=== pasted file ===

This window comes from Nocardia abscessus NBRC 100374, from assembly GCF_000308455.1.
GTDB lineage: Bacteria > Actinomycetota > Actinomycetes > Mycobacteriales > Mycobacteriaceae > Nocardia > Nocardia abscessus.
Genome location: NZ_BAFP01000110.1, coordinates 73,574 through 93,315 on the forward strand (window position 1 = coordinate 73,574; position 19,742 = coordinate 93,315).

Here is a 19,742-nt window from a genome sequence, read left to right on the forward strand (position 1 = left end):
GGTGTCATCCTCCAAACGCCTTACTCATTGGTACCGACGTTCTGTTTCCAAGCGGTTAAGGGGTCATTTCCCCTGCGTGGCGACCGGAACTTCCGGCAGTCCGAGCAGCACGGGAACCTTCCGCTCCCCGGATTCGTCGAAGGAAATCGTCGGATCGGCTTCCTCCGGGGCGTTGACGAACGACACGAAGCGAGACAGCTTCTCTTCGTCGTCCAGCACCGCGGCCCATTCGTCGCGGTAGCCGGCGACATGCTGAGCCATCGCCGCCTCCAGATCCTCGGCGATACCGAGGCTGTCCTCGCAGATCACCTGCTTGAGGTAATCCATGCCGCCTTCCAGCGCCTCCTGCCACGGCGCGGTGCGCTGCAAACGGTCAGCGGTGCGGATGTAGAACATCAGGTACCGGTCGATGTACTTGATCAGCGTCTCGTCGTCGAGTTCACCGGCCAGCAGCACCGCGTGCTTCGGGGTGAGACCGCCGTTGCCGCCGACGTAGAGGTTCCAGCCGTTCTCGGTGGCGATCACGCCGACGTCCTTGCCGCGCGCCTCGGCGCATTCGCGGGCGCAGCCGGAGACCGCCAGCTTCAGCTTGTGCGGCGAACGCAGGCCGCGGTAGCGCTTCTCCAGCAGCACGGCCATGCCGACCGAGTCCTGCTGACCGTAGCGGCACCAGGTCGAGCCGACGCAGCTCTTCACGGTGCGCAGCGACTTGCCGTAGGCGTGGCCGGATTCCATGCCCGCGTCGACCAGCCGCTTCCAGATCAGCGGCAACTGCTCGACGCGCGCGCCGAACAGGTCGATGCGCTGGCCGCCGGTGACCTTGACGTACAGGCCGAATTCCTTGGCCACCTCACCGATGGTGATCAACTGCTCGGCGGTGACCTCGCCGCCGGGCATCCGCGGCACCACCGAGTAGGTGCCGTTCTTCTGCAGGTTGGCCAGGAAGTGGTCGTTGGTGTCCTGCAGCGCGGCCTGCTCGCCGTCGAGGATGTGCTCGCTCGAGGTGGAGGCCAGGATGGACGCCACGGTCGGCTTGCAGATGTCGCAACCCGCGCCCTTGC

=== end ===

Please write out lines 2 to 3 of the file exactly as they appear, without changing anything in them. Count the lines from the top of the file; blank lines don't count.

GTDB lineage: Bacteria > Actinomycetota > Actinomycetes > Mycobacteriales > Mycobacteriaceae > Nocardia > Nocardia abscessus.
Genome location: NZ_BAFP01000110.1, coordinates 73,574 through 93,315 on the forward strand (window position 1 = coordinate 73,574; position 19,742 = coordinate 93,315).